Collins makes history as first active openly gay player

An NBA basketball player has career averages of 3.6 points, 3.8 rebounds, 0.9 assists, and 41% shooting in 12 seasons of professional basketball. He’s known for fouling, taking charges, and setting screens. And he’s often the most forgotten player on his respective team.

Yet all of the sudden, he’s become one of the most significant figures in sports history.

Collins comes out and is a pioneer for other gay athletes. (AP Photo)

That player is Jason Collins, who has come out and admitted he’s gay, making himself the first active athlete in major professional sports to do so.

An athlete’s sexuality has become a hot topic in the world of sports, with current players, punter Chris Kluwe and linebacker Brendon Ayanbadejo, openly supporting players coming out. Retired players, such as John Amaechi, have come out as gay after their careers ended. Even Orlando Cruz, a boxer in an individual sport, told the world of his homosexuality last year.

But no active athlete that could affect a locker room has been openly gay until Collins.

Collins has now become a pioneer for any athlete in professional sports who is gay and afraid to let people know. But he’s also a trailblazer who has shown people that there’s nothing wrong with being gay, saying he wants to be judged on his character.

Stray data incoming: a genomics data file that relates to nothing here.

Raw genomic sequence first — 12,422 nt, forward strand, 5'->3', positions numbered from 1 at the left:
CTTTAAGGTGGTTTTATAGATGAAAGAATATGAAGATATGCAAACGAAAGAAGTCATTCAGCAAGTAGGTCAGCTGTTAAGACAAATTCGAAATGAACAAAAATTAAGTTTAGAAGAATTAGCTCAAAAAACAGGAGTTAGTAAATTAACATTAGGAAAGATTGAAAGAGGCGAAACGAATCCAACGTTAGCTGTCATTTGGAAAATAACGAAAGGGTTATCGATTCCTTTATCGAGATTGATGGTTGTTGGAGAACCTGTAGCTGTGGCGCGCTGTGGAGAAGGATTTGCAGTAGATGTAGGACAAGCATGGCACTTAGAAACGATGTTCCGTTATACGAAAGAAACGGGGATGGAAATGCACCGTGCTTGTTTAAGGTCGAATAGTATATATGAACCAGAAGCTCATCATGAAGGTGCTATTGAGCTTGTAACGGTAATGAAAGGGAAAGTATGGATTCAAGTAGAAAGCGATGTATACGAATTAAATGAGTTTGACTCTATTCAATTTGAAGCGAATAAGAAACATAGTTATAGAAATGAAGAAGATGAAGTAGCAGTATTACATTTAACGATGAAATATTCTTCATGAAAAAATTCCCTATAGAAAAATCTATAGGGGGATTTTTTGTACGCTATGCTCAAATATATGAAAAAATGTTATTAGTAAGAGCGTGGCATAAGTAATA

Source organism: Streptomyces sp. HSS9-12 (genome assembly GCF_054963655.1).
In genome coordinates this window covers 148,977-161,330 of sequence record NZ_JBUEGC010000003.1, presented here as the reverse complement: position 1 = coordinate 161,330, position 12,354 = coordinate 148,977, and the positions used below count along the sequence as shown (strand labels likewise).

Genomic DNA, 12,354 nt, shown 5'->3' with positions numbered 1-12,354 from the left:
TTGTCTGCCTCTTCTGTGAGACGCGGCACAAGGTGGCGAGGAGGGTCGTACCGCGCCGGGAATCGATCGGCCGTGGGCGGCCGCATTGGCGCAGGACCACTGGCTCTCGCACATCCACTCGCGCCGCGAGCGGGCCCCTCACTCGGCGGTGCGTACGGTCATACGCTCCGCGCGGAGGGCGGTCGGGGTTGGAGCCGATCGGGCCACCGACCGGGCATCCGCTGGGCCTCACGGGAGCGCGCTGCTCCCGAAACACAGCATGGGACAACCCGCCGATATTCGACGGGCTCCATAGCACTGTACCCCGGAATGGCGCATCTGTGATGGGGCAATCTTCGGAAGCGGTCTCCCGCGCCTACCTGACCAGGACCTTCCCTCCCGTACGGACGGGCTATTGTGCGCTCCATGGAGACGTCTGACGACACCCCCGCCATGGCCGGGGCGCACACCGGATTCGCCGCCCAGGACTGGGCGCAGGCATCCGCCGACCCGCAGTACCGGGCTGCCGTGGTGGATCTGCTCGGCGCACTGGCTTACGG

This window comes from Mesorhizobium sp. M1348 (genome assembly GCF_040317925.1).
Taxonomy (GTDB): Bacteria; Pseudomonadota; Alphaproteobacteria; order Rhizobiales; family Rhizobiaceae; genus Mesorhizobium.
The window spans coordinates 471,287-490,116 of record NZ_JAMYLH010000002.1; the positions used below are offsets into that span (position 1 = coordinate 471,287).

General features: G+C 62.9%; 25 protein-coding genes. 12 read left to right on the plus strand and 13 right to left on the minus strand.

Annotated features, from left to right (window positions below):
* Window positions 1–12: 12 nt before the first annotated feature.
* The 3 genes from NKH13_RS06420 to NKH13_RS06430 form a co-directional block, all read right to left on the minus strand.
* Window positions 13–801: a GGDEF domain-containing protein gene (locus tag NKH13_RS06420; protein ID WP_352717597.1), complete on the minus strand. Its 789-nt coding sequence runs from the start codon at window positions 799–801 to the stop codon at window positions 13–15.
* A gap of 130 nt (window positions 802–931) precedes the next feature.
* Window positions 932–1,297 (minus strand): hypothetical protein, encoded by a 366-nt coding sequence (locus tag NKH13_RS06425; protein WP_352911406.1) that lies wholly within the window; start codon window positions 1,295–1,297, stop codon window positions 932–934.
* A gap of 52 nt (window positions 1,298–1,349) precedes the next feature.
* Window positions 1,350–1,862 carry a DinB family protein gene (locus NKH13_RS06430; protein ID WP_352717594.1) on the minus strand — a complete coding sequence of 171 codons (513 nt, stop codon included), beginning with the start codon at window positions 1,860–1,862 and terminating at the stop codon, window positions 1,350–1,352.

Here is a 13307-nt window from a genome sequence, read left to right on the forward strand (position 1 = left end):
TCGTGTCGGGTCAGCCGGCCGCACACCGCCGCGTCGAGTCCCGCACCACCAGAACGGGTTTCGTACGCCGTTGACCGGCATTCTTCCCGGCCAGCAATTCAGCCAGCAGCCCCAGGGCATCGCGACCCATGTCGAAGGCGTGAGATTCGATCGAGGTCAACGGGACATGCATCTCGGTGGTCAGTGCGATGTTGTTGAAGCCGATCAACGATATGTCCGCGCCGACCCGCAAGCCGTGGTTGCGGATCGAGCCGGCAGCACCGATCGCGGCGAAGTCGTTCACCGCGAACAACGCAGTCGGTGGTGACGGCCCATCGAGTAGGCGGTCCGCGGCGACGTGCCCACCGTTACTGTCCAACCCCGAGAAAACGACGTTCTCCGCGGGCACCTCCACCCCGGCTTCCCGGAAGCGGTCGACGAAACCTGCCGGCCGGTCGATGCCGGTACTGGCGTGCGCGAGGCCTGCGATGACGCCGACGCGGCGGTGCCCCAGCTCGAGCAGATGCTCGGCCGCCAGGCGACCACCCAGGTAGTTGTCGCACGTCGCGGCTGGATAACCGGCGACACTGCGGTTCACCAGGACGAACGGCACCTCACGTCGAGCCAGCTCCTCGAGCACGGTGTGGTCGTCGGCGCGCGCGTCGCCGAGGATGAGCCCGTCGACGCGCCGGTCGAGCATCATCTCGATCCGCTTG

And the support he has received from athletes and famous figures alike has been overwhelming.

“Jason’s announcement is an important moment for professional sports and in history of the LGBT community,” former president Bill Clinton said in a statement. “It is also the straightforward statement of a good man who wants no more than what so many of us seek: to be able to be who we are; to do our work; to build families and to contribute to our communities.”

“I am so proud of my bro @jasoncollins34 for being real,” former NBA guard Baron Davis tweeted.

Coming out as a professional athlete is difficult for many different reasons. Disrupting locker room chemistry could caution some. Players may be afraid of teammates and fellow players criticizing or judging the. Then, there’s the public reaction.

With all of the positive words that Collins has gotten, negative comments are just as loud. But Collins has found the strength to break down these barriers and face the repercussions, whatever they may be, in order to live and play with total freedom and show others they can do the same.

“It is hugely powerful when any individual in the sports world, wherever they come from in the world, feels able to come out,” said Ruth Hunt, deputy chief executive of the British gay rights organization Stonewall, to Associated Press. “The fact that this is a current player adds strength to his statement.”

For a player like Collins, he’s now in a tough situation. A free agent, Collins isn’t young at 34 and doesn’t have eye-popping stats, making him even less desirable to teams who are afraid him being openly gay will affect their locker room.

However, that’s just another reason for young players to follow him. Collins himself is all for being the leader for this movement.

“I’m a veteran and I’ve earned the right to be heard,” Collins told Sports Illustrated. “I’ll lead by example and show that gay players are no different from straight ones. I’m not the loudest but I’ll speak up when something isn’t right.”

Collins certainly did speak up. And that act of courage has made him more significant to the sports world and the gay community alike than he could have ever imagined.